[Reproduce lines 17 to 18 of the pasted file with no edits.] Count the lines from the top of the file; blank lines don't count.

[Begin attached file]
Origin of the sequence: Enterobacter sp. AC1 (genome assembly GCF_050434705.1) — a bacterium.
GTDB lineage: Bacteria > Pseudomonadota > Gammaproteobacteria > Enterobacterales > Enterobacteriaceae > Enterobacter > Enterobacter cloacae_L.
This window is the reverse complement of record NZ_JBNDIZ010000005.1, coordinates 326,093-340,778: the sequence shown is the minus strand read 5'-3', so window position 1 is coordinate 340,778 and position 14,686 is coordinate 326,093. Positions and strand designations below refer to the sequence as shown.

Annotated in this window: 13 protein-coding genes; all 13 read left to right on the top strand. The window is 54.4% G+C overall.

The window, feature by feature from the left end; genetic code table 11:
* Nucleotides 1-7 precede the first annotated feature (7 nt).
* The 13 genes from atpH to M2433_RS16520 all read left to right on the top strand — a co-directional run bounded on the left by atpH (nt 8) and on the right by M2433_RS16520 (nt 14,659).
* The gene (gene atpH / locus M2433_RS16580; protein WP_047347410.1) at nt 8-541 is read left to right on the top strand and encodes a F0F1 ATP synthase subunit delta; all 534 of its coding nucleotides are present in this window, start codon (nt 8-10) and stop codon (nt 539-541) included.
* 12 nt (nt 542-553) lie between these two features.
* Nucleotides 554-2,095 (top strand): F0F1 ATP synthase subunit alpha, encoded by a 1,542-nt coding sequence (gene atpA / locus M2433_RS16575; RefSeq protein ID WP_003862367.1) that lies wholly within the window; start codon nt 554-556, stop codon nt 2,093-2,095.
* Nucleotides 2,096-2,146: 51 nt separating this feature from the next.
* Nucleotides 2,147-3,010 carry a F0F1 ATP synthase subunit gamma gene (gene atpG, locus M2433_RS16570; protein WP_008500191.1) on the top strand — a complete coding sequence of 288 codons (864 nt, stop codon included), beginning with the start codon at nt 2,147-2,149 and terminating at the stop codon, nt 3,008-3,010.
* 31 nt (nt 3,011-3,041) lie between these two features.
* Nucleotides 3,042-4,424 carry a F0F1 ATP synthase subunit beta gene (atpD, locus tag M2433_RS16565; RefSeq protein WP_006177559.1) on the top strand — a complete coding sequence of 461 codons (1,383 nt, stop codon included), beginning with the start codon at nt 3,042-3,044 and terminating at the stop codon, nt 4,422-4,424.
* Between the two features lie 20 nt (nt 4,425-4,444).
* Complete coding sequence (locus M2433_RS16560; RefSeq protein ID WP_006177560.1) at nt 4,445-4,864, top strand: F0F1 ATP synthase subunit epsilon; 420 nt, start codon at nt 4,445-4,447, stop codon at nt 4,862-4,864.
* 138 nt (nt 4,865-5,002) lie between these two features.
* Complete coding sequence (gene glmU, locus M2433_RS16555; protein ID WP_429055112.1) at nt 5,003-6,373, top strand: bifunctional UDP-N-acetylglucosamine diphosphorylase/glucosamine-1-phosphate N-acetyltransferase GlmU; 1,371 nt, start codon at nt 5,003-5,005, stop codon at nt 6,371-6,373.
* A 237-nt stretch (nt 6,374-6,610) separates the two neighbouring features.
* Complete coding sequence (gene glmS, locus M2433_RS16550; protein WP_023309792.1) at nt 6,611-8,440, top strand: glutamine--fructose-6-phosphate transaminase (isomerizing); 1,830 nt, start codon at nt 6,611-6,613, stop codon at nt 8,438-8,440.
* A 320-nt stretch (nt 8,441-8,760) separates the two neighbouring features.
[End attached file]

* 138 nt (nt 4,865-5,002) lie between these two features.
* Complete coding sequence (gene glmU, locus M2433_RS16555; protein ID WP_429055112.1) at nt 5,003-6,373, top strand: bifunctional UDP-N-acetylglucosamine diphosphorylase/glucosamine-1-phosphate N-acetyltransferase GlmU; 1,371 nt, start codon at nt 5,003-5,005, stop codon at nt 6,371-6,373.